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The four Audio Technica microphones we’re comparing today AT2020 vs AT2035 vs ATR2100 vs ATR2500 are unique in their own ways.
The AT2020 is a cardioid condenser mic with the traditional shape of Audio Technica studio mics. Although different models have been manufactured after it, the AT2020 still retains its position as a tough guy that can be a producer’s best friend for a long time.
|Frequency response||20 – 20,000 Hz||20 – 20,000 Hz||50 – 15,000 Hz||30 – 15,000 Hz|
|Impedance||100 Ohms||120 ohms||NA||600 Ohms|
|Amazon product page||Check price||Check price||Check price||Check price|
AT2035 is another great microphone, is a cardioid condenser with one of the widest frequency responses you would find today.
The ATR2100 is a USB and XLR compatible mic, also known as a plug-and-play since you don’t need any extra gear or driver to hook it up to your computer; just the USB cable.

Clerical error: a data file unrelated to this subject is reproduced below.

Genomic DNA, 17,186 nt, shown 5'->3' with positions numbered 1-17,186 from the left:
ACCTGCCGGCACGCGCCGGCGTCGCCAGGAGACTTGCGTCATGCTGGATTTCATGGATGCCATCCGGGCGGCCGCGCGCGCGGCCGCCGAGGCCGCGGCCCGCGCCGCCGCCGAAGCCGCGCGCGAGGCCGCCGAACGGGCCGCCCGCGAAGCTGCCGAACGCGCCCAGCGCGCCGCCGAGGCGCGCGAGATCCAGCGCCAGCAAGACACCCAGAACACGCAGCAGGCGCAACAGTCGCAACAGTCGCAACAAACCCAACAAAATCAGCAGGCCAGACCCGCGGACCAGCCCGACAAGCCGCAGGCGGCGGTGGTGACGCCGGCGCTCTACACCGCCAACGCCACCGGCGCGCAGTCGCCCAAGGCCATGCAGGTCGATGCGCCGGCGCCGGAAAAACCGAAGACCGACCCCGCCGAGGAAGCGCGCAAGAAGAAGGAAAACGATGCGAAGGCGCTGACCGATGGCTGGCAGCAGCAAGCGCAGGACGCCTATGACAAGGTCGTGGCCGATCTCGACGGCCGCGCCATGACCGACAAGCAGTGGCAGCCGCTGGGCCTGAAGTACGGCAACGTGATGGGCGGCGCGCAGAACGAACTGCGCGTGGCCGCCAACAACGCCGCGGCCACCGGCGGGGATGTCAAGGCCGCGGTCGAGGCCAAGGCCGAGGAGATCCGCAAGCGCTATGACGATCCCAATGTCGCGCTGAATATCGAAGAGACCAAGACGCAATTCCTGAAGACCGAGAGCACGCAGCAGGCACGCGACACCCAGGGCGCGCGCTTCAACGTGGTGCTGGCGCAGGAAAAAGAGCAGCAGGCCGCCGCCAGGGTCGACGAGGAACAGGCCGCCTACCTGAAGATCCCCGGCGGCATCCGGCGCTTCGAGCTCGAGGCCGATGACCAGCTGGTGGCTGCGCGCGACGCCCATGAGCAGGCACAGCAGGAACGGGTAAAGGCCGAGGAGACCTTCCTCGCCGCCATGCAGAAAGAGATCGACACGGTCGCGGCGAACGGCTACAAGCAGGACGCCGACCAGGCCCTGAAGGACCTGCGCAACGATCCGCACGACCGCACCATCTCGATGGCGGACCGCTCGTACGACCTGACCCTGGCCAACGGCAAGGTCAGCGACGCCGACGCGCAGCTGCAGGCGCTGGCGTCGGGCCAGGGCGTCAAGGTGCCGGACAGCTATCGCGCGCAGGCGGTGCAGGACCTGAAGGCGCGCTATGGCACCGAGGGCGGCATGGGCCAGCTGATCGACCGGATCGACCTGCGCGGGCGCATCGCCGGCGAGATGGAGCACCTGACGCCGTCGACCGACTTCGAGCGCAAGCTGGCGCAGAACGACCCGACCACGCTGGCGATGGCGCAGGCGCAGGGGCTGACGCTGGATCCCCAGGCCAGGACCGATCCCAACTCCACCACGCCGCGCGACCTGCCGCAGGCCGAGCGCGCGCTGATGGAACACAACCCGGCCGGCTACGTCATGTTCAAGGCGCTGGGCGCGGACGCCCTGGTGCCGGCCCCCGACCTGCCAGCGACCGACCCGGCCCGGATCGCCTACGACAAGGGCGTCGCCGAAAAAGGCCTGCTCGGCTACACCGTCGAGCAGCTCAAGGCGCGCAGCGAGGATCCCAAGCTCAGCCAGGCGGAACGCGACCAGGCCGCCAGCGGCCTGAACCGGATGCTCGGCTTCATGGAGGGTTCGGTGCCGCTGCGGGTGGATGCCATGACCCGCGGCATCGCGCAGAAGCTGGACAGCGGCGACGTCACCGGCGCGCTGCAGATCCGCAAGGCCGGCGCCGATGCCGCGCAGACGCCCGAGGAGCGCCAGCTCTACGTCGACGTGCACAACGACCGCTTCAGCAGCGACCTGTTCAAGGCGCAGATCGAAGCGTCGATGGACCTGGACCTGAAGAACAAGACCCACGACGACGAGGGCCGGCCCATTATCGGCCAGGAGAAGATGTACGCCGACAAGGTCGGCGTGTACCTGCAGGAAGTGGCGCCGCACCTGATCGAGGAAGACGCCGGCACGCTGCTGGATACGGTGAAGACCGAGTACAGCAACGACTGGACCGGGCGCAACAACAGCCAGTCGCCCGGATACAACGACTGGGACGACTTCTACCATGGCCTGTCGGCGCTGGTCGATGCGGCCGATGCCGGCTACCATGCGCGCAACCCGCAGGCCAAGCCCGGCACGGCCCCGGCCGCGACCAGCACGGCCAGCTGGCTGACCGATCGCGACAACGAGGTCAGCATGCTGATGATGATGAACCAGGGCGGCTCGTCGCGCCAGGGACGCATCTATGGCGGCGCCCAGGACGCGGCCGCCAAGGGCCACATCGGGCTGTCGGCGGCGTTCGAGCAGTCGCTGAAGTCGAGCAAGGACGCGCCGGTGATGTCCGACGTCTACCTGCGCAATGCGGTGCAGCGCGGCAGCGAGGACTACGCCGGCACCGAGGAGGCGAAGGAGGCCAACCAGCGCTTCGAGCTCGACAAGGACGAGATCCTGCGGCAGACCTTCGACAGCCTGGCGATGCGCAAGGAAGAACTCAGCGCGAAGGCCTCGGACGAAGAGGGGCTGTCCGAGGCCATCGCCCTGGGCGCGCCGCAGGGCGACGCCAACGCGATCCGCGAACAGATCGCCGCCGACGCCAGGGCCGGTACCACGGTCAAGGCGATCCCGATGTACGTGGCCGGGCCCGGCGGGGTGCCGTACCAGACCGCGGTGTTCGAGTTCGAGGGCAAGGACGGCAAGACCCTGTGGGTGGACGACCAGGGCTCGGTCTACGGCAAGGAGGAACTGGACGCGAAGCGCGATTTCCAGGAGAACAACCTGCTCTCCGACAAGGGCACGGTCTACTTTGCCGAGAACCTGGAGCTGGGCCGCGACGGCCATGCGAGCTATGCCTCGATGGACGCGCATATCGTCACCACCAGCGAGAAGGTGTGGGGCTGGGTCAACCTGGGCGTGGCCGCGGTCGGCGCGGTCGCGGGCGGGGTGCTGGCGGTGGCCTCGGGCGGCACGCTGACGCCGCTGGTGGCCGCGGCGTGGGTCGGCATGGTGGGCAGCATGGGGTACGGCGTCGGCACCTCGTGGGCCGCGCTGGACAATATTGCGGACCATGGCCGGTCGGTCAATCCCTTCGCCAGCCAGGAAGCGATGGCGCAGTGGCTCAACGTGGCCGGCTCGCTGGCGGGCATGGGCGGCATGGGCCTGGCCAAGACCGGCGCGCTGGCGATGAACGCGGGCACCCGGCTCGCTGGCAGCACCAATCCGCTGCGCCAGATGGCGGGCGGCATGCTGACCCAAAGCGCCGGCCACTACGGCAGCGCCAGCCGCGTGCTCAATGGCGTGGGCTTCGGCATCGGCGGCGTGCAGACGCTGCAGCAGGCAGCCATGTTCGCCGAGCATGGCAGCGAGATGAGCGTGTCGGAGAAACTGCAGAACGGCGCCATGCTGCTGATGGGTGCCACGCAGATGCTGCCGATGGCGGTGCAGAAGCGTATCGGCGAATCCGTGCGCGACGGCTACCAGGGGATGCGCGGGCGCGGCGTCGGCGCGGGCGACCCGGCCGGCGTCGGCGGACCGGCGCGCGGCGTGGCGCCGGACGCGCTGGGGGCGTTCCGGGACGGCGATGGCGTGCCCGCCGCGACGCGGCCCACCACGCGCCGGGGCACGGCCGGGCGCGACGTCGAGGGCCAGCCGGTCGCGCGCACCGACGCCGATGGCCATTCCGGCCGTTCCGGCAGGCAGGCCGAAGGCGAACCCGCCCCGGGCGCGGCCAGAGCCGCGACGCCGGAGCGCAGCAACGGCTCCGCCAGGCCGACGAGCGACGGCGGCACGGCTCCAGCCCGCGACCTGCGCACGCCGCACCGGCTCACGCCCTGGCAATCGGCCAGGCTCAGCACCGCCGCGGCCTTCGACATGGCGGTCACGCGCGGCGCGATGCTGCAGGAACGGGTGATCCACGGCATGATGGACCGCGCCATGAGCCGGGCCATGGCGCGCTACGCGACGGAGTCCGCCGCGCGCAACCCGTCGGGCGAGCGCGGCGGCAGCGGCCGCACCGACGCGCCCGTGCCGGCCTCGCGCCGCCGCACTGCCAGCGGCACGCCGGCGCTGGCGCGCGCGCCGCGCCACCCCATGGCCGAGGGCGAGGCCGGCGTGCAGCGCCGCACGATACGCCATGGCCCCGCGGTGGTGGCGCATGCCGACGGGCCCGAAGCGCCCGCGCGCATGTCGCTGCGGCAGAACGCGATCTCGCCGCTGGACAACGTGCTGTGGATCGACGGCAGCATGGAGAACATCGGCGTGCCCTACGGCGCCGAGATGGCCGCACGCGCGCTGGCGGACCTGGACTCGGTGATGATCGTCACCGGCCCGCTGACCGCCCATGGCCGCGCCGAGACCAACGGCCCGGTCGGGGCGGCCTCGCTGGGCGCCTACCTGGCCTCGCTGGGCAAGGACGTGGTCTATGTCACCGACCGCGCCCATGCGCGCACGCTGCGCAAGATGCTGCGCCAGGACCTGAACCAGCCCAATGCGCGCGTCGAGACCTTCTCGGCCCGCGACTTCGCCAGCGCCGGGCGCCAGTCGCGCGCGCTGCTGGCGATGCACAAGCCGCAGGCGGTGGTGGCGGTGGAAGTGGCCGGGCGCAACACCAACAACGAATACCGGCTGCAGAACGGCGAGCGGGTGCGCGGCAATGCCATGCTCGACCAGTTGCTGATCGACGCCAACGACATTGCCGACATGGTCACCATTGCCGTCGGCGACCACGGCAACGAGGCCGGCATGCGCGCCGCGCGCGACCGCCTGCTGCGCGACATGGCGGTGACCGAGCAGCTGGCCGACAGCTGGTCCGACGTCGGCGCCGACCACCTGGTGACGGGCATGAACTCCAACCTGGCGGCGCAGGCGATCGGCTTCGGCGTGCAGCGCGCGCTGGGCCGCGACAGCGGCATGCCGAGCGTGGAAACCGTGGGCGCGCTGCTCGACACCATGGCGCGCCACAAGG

It’s quite different from the rest though; it has a handheld design, and it’s a dynamic mic. The ATR2500 looks more like the first two mics, in design and classification. It’s a cardioid condenser mic.
However, connection-wise, it leans more towards the ATR2100; it’s a USB microphone, also plug-and-play.
Let’s move on and find out who takes the cake in AT2020 VS AT2035 VS ATR2100 VS ATR2500.
AT2020 vs AT2035 vs ATR2100 vs ATR2500: Let’s settle this
Build and design
The AT2020 has a cast metal frame. The external cover is quite thick, and it looks and feels solid as soon as you handle it. The capsule is protected by a tough wire mesh that’s obviously built to last.
Audio Technica is not taking any chances with protection at all and it shows; you can barely see any internal parts of the mic no matter how hard you peep in. The AT2035 compared with AT2020, on the other hand, is made of plastic.
However, this is not a sign of weakness; the particular plastic used here is high-strength plastic. I think it’s Audio Technica’s way of eating their cake and having it; a lighter microphone, which is also very strong.